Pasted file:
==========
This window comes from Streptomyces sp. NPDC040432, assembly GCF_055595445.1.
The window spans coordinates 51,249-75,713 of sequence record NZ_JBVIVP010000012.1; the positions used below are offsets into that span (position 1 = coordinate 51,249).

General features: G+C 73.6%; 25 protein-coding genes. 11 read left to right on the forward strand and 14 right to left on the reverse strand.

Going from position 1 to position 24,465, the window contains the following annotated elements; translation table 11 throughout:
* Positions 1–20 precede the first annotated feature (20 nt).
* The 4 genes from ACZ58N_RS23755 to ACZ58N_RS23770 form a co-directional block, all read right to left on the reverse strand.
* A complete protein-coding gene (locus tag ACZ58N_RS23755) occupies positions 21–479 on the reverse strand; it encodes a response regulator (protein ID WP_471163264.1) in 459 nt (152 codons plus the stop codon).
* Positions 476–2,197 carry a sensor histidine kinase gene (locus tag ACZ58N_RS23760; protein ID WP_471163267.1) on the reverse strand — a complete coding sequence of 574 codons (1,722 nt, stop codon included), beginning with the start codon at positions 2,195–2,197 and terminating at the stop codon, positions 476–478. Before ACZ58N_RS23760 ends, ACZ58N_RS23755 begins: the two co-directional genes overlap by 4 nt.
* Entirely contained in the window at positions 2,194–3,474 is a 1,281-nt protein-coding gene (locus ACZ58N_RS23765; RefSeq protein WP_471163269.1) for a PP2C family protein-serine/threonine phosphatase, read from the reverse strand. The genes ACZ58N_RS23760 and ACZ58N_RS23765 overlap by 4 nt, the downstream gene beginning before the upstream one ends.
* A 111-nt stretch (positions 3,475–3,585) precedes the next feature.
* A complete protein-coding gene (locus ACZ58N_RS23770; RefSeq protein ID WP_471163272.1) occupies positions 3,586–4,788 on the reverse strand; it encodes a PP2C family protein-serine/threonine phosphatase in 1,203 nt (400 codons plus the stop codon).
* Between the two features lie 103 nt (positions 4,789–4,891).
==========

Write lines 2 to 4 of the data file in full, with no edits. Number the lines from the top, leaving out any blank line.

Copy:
The window spans coordinates 51,249-75,713 of sequence record NZ_JBVIVP010000012.1; the positions used below are offsets into that span (position 1 = coordinate 51,249).

General features: G+C 73.6%; 25 protein-coding genes. 11 read left to right on the forward strand and 14 right to left on the reverse strand.

Going from position 1 to position 24,465, the window contains the following annotated elements; translation table 11 throughout: